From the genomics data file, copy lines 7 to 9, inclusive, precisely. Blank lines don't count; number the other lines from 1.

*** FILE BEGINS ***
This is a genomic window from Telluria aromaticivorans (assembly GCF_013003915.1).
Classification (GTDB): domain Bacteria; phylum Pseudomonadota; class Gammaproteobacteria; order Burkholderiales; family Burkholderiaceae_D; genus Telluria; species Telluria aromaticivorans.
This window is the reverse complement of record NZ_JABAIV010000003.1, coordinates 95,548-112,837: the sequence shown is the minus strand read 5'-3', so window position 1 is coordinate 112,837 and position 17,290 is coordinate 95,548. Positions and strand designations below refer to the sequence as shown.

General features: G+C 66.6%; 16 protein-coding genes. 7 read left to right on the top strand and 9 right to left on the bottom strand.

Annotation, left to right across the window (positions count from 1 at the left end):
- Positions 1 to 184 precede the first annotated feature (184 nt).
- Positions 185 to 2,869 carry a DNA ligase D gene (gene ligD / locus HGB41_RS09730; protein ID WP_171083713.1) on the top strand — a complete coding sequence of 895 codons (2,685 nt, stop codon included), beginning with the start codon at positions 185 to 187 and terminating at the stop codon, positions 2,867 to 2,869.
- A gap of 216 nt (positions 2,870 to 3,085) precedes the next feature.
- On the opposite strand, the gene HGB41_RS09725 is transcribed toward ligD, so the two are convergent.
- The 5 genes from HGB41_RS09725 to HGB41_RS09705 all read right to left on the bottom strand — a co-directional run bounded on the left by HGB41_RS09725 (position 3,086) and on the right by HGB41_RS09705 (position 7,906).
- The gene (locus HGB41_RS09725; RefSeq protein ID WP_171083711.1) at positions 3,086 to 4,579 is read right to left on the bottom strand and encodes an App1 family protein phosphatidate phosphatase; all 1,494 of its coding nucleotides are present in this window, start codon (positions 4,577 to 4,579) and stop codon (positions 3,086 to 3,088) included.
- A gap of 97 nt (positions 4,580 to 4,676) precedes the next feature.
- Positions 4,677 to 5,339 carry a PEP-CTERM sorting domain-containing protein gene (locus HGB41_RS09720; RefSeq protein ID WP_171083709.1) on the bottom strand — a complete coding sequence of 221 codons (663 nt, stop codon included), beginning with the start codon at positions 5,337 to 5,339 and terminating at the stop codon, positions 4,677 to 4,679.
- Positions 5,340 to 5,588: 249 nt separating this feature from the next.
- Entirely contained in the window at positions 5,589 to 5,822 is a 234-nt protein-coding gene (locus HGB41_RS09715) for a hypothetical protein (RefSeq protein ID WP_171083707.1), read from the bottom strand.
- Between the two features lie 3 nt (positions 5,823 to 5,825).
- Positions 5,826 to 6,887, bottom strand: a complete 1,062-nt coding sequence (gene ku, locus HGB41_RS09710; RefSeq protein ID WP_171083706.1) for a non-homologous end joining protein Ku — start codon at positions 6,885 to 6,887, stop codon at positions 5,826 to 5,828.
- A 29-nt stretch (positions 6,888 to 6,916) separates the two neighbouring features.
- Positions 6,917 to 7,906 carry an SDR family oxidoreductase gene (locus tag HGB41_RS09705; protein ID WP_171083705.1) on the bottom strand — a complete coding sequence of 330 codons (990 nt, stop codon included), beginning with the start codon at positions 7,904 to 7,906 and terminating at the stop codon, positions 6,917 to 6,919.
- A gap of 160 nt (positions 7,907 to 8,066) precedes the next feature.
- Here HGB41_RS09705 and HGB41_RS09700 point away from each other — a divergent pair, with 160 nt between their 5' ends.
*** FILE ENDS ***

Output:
- Positions 185 to 2,869 carry a DNA ligase D gene (gene ligD / locus HGB41_RS09730; protein ID WP_171083713.1) on the top strand — a complete coding sequence of 895 codons (2,685 nt, stop codon included), beginning with the start codon at positions 185 to 187 and terminating at the stop codon, positions 2,867 to 2,869.
- A gap of 216 nt (positions 2,870 to 3,085) precedes the next feature.
- On the opposite strand, the gene HGB41_RS09725 is transcribed toward ligD, so the two are convergent.